Claudia Myers: Colorful cars make colorful memories
That’s the reason I didn’t learn to drive until I was 19, because he would use any excuse to drive his hot rod; he drove me to school, to babysit, to the library, wherever I needed to be, and he drove my friends to and from our house – vroom, vroom!
When we moved from upstate New York to Minnesota in 1957 the first thing he did was buy a new car, a gray and white Ford Fairlane 500. I was 17. to know he wasn’t going to let me learn to drive in his brand new car!
My husband’s dad was a Buick man. So you can see right there, that I got “married”. Papa Myers had an old Buick coupe he called “The Wildcat,” and when Tom came home from medical school he would borrow his father’s car and pick me up. We were going to park in the parking lot of the Presbyterian Church and fog the car windows. It was a sweet day when Daddy Myers traded in the Wildcat for a sleek little German Opel and gave it to Tom as a graduation gift. We found that it was much easier to fog the windows in a small car.
We got married just before Tom’s final year of medical school. The project was still in effect, but you could get a postponement thanks to the Berry plan. You could therefore be successful in your medical studies, as long as you promised to enlist as soon as you put on your cap and dress. This is how Tom found himself on his way to Germany for a stint in the Air Force, with the little Opel in the hold of the ship, returning to the Homeland.
I came to Germany two months later, as soon as I gave birth to our second child. After two years there, we came home with three children – and the Opel. But, poor, poor Opel wasn’t the same after leaving home for the second time. Immediately he started having electrical problems. Then he developed a horrible scabrous skin problem that looked more like leprosy. There were also psychological problems, I knew that, because every Sunday morning, when I had the three children all bloated to go to church and in the car, it would refuse to start. It’s time to trade it.
By then we had moved to Duluth, where 4WD was not a charming luxury, but sometimes the only thing that kept bread, milk and dog food in the closet. We were working on the old Victorian house, which involved hauling paint, boards and old furniture to strip.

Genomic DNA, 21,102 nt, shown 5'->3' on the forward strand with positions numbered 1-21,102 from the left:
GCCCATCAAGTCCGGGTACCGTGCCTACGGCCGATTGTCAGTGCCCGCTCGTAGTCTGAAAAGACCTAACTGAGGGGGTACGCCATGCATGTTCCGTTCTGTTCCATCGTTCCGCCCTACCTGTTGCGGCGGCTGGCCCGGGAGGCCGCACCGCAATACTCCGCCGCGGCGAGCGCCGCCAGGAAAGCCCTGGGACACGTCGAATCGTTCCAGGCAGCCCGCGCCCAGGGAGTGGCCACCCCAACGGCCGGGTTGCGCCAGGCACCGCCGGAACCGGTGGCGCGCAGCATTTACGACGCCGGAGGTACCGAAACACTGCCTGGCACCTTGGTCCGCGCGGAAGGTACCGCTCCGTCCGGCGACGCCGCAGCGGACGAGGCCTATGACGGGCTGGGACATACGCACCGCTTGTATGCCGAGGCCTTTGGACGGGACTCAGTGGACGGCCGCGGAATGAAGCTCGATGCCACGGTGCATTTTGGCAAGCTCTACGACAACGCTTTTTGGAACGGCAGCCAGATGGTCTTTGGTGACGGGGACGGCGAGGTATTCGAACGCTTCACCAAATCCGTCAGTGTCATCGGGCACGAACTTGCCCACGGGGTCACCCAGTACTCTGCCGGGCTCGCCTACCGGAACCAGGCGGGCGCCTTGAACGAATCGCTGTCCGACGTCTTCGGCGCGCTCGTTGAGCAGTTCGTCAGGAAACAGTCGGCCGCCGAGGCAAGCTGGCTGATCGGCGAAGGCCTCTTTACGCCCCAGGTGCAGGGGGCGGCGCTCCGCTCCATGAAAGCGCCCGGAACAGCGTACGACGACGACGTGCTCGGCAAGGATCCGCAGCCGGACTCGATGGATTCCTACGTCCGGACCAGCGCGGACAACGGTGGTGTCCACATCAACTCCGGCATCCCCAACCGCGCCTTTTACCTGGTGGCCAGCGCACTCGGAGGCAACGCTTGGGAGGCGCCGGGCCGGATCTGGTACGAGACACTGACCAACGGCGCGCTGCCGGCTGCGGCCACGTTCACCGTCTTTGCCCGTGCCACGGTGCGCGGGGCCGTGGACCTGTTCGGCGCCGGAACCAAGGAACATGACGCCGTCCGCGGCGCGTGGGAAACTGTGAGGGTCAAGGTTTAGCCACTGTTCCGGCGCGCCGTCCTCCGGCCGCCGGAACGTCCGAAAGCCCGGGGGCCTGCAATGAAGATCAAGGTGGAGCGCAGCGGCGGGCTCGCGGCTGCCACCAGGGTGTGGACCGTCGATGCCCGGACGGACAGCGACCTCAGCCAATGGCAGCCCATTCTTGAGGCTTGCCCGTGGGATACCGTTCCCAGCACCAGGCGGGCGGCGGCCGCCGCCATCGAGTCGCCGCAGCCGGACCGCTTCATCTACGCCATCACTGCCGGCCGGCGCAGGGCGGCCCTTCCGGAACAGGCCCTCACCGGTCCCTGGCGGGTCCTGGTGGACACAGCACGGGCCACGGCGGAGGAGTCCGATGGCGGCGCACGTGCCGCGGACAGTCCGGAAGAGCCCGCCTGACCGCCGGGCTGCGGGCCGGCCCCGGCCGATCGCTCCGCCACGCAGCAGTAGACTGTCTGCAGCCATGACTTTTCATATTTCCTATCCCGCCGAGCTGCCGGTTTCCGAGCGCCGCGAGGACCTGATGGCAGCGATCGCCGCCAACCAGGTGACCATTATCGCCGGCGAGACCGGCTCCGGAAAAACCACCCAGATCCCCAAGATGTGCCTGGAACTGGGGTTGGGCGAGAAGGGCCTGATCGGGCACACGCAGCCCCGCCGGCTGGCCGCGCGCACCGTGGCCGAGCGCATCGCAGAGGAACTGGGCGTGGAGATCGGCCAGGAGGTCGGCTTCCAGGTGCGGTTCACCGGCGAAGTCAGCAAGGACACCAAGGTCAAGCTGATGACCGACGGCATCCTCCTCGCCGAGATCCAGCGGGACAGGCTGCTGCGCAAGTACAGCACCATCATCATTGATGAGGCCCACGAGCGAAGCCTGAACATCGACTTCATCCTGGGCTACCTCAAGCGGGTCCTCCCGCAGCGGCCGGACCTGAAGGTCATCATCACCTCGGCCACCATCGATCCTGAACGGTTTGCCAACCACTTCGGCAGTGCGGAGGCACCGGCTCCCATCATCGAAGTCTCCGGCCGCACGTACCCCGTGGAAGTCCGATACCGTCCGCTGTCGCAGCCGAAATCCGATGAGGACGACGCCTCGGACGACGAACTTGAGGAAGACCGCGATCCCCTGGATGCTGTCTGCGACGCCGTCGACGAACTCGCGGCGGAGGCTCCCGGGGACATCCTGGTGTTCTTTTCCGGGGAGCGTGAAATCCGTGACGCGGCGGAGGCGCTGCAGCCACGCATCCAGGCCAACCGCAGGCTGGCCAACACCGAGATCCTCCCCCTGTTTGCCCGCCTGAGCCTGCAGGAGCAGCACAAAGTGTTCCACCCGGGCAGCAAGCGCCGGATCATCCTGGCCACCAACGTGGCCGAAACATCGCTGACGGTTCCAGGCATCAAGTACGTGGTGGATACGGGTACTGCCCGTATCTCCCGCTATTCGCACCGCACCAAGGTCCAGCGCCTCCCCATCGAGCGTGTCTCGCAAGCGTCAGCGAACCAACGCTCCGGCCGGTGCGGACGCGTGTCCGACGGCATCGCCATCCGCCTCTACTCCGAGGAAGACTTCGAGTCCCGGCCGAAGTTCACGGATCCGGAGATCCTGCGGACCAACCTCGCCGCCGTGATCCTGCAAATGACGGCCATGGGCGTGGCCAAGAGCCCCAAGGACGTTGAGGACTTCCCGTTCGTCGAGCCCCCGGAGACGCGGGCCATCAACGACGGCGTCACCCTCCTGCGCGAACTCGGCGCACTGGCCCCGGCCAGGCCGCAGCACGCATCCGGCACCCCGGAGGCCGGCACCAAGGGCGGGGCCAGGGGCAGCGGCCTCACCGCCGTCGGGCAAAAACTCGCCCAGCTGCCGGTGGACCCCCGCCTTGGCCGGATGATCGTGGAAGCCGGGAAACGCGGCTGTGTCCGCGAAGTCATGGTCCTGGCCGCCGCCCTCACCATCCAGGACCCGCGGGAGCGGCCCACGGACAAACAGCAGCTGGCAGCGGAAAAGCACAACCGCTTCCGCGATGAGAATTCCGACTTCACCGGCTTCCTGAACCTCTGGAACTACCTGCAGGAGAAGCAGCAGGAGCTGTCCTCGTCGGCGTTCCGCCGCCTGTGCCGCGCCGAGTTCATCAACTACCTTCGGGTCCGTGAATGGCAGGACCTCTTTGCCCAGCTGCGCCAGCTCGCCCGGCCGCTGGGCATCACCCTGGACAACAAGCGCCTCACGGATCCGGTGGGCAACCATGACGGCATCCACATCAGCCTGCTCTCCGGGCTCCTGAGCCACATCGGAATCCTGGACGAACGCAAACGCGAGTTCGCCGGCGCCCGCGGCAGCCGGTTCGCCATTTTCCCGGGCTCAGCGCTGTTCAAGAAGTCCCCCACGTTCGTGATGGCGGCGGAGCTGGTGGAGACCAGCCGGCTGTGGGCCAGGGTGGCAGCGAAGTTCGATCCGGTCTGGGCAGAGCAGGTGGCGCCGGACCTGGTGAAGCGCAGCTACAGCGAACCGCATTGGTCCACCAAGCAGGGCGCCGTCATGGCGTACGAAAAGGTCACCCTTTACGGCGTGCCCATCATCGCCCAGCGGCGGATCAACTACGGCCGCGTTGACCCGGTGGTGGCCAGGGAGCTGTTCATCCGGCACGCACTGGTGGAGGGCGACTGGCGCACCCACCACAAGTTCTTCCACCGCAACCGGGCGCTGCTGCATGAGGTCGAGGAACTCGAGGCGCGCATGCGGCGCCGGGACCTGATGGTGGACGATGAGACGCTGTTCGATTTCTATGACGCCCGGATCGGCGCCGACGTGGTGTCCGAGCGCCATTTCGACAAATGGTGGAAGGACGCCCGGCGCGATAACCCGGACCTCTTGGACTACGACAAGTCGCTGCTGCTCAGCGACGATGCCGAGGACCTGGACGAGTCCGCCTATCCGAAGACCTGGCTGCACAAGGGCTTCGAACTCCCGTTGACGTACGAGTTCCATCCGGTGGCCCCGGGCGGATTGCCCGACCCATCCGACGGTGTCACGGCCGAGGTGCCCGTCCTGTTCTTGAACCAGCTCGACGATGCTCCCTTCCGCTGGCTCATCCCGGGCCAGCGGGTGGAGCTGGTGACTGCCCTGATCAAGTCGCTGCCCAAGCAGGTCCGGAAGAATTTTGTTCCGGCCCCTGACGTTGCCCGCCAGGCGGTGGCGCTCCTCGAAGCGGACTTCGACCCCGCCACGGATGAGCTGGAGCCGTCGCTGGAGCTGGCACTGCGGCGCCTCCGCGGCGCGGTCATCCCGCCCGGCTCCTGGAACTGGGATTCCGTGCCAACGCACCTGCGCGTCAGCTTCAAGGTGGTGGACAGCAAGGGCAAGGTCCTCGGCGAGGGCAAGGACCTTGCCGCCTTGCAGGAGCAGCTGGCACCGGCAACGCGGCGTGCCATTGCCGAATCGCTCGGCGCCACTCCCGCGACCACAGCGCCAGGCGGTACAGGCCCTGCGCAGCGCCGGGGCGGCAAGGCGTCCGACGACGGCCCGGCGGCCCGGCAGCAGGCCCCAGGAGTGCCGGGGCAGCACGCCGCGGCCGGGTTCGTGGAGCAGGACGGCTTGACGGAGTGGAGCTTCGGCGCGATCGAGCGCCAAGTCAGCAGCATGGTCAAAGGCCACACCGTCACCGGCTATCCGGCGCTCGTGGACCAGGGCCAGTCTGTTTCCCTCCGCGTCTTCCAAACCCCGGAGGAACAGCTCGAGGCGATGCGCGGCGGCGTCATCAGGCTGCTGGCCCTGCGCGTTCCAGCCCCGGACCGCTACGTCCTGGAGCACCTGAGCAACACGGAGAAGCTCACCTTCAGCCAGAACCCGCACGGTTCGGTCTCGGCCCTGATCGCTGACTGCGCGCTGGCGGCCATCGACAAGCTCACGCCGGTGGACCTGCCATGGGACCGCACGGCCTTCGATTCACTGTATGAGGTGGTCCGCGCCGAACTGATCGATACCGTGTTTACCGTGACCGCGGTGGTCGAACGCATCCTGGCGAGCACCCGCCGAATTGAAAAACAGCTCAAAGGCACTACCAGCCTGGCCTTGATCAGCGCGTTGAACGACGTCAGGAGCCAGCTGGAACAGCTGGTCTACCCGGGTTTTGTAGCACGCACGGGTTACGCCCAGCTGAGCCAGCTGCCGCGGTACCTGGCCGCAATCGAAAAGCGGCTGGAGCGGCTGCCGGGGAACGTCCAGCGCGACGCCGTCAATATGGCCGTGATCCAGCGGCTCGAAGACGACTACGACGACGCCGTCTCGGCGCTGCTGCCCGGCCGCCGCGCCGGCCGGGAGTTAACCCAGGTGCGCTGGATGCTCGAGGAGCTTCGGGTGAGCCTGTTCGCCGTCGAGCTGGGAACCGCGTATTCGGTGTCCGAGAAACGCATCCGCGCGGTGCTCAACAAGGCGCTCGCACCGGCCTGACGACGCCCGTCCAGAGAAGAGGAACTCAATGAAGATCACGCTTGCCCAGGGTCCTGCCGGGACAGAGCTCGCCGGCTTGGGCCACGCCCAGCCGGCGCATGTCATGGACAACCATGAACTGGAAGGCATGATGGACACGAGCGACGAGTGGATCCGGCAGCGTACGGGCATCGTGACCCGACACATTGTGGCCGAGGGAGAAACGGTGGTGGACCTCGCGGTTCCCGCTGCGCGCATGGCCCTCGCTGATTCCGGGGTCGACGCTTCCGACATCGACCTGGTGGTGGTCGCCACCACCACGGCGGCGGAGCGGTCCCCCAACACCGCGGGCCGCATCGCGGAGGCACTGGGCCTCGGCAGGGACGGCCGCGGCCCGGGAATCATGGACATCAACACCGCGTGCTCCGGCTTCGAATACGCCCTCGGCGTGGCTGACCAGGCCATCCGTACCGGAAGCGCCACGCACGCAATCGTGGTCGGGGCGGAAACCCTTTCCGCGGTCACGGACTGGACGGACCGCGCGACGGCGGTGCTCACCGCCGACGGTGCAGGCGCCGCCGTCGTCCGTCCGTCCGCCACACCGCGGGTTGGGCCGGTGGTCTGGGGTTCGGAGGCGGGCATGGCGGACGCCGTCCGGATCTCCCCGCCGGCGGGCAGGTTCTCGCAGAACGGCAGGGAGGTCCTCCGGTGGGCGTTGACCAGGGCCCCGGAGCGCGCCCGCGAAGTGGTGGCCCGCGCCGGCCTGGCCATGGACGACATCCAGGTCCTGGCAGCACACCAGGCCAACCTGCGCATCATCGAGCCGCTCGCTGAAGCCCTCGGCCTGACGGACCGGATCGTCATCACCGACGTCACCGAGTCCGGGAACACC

We had never bought a car before, but we had a friend who thought Travelalls were the only solution. So we listened to it and bought one. An ugly brown. My husband is 5 feet 5 inches tall; I am 5 feet 2 inches½, and now we are driving a chariot.
You know Travelalls are built from parts and parts of other vehicles, right? I would say at least 30% of his life was spent in the repair shop waiting for his parts and parts to arrive. The first thing we did with that was to cram everyone up and drive to Hartley Field to see if the legendary all-terrain vehicle could reach the top of “Hartley Rock”. Yes, yes it could. And did.
With the kids going to dance, ski and Cub classes, we needed a second car, so for the first time in my life I had my own car. It was used, and I didn’t care. It was huge and difficult for me to drive. I did not care. It was impossible to park and back up. I did not care. What mattered to me was that it was red – bright red! OK, a little shabby, but yes, it was a red Buick LeSabre, two-door. There were black leather seats and the doors were so huge that I had to be careful where I parked or couldn’t get out. No seat belts, and three rowdy kids and Clancy the dog in the backseat. Every winter Tom would put chains on the tires, and they would become ka-chunk, ka-chunk, ka-chunk. I did not care. It was mine and well you know Red.
Ultimately, we replaced the Travelall with a blue Pontiac station wagon, which turned into a green Buick station wagon. This lucky vehicle was the one the three teenagers used to learn to drive. When we sold it to a man who took it away for $ 100, he said loudly that it “looked like it had been driven from all four sides.” Maybe he was right.
Claudia Myers is a former costume designer with the Baltimore Opera, Minnesota Ballet and has taught design and construction at the College of St. Scholastica. She is a nationally award-winning quilter, author and local antique dealer specializing in Persian rugs.